A Drink With.. Chip Tate, Balcones

17th May, 2013 by Becky Paskin

On the eve of its fifth anniversary, Texan distillery Balcones is celebrating with some rather experimental limited releases. Founder Chip Tate explains to Becky Paskin how burnt corn could be the greatest mistake of his life.

Chip-Tate Balcones Drink With

Chip Tate has grand plans for Balcones distillery in the future

Happy birthday! How are you marking the occasion?
I thought a good way to celebrate is with some single casks that are completely different to what we usually produce: a Bourbon, a malt whiskey, and a corn whiskey made from nuclear-burned, blackened corn that actually works really well. There’s a lot going on in craft distilling right now, and we wanted to do something entirely authentic but different.

You must have been working on these for some time, they must be pretty important to you.
We have a 20% evaporation rate in Texas, so to have something in celebration of our fifth year is special whisky. They are a celebration of us still existing after five years, and also getting ready to expand. This is a remembrance of what we have done and where we’ve been, and a promise of what’s to come.

Sounds like a lot of big promises from Balcones for the future?
It’s a long term business making whiskey. As much as I’ve enjoyed everything we’ve ever done I want more toys. Two years ago we bought a 65,000sqft building for storage, but over the next year and a half we’ll be installing a new distillery there which will give us a lot more capacity to do the same and new things as well.

Are you worried about losing that notion of craft as you start expanding?
As we get bigger a lot of people might say we’re not craft, but they’re wrong. There are various definitions of craft but to me, fundamentally, craft whisky should be very authentic, with a big bunch of hairy guys with wort drills inside copper pots, like us, watching every single aspect of production as they grow and develop, handwriting on every bottle and hand placing wax on the bottle. As a craft distiller you should be adding something new to the tradition. As far as size goes, I would have a hard time picturing a craft distillery at 10 million cases a year. At 100,000 maybe, but even one million sounds like a lot too. It’s hard figuring out how that would work. Right now we’re producing 6,000 cases a year and we’re running at capacity.

What’s the most frustrating thing you find about the whiskey industry?
There’s a lot of nonsense that bothers me more than it should. There are a lot of brands out there that are intentionally creating misunderstandings. Take the difference between produced by, and distilled by. It’s confusing for consumers. Why wouldn’t you assume that they are the same thing? There are a lot of brands that source whisky, and there’s nothing wrong with that, but I want to make it clear that the whisky that comes from Balcones is from Balcones. There’s a place for a craft whiskey that’s made by the craft distillery as opposed to being sourced. I’ve no issue with sourced whisky at all, but I’m an advocate of being forthright about what you do.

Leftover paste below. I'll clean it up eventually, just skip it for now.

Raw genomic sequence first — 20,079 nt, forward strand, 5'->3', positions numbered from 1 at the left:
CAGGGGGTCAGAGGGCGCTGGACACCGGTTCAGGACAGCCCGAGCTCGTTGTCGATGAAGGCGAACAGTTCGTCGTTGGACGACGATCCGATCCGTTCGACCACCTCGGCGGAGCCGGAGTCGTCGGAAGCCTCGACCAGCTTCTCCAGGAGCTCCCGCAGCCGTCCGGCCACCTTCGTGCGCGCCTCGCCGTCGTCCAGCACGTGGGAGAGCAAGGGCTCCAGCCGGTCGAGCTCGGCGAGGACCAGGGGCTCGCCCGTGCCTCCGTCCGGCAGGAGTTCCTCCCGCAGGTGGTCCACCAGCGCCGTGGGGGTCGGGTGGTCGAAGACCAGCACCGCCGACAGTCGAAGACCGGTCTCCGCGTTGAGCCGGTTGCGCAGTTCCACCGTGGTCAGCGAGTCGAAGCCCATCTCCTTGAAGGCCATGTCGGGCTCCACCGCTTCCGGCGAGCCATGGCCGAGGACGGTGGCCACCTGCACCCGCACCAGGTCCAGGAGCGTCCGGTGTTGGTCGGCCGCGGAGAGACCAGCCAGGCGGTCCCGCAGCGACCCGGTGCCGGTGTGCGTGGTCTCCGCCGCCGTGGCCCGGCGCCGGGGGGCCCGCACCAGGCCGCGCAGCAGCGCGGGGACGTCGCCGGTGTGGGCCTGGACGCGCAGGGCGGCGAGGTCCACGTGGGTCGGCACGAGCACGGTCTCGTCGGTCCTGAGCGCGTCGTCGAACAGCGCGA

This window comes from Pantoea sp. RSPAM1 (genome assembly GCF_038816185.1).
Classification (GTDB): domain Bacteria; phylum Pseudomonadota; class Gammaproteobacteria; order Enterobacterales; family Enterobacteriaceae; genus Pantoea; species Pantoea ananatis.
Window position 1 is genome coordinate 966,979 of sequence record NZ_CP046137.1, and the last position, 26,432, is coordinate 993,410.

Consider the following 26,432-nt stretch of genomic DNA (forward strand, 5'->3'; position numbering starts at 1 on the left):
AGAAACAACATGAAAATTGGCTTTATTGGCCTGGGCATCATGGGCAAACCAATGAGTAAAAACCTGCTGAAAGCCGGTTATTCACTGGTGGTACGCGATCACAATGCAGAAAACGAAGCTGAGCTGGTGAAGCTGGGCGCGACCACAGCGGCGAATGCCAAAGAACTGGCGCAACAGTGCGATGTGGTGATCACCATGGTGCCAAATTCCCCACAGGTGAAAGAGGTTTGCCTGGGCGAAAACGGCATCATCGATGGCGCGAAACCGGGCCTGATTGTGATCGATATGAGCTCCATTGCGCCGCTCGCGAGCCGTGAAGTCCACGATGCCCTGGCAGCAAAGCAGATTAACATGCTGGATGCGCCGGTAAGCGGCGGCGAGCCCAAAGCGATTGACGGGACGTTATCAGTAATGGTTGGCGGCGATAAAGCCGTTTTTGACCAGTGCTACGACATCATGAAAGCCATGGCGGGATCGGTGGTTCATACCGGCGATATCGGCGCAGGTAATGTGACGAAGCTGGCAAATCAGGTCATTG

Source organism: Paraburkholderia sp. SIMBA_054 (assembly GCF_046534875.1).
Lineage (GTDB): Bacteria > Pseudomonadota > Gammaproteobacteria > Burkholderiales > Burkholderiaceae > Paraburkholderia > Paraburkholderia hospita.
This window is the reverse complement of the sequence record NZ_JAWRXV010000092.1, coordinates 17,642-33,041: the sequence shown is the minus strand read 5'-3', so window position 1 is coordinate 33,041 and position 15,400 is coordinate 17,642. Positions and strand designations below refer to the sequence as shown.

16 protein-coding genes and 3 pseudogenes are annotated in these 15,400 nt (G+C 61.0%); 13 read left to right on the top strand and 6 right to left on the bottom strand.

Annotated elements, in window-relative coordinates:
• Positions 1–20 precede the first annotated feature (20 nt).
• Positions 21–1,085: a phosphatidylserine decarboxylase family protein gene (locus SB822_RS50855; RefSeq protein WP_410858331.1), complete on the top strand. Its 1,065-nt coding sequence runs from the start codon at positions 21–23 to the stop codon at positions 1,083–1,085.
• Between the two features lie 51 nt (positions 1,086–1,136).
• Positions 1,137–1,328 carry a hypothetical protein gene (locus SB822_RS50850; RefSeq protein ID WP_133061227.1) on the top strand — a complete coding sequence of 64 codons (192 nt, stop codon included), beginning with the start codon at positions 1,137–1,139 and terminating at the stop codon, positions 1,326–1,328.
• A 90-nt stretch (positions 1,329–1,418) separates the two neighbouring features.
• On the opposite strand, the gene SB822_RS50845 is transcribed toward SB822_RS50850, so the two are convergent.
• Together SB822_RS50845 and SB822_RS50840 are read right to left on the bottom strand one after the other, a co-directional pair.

How did you come to be involved in whiskey production? Do you have much experience in the area?
Other than a short time in Islay I’ve had no training in a distillery. I had a mixed educational background that ended up preparing me when I was working this out. I did some brief work in engineering and nuclear-related physics, and was a big math and science nerd. I got my undergraduate in philosophy and my graduate degrees in divinity and education with a view to helping people. I didn’t realise one of the highest callings to help people is to make wonderful alcohol. I wanted some sort of training though and studied an Institute of Brewing diploma that had a new section about distilling. I got a lot of practical hands-on experience in Islay over the course of one month but the rest I had to put together myself and see if what I thought I might know, I did in fact know.

So it was a big gamble to start up Balcones Distillery?
When the moment of truth came, which was in the aftermath of my first marriage, I looked at the upside. Up until that point I was worried about starting the distillery because it could ruin my marriage – which was over – and I could lose my house – which was already a big worry – if it all goes to hell. It seemed as good a time as any to get going. I’ve had a lot of different experiences that in retrospect prepared me to build a business plan, fund it, to think about cash flow, build a staff, get the right insurance, a programme of how to do it, manage the people you’ve hired and implement training. I guess you could say I took a leap of faith but I felt pretty confident about it.

Where do you see yourself headed in five years’ time?
I just want to keep doing this; this is what I want to do when I grow up, if I ever choose to grow up. I have no plans other than to grow the distillery to a nice comfortable size. I’m very proud of every bottle we’ve ever produced. Every bottle is better than the ones before and I hope that’s true until the day I die. I want to keep developing the Balcones concept and keep making unique styles of whiskey and hopefully get better and better.

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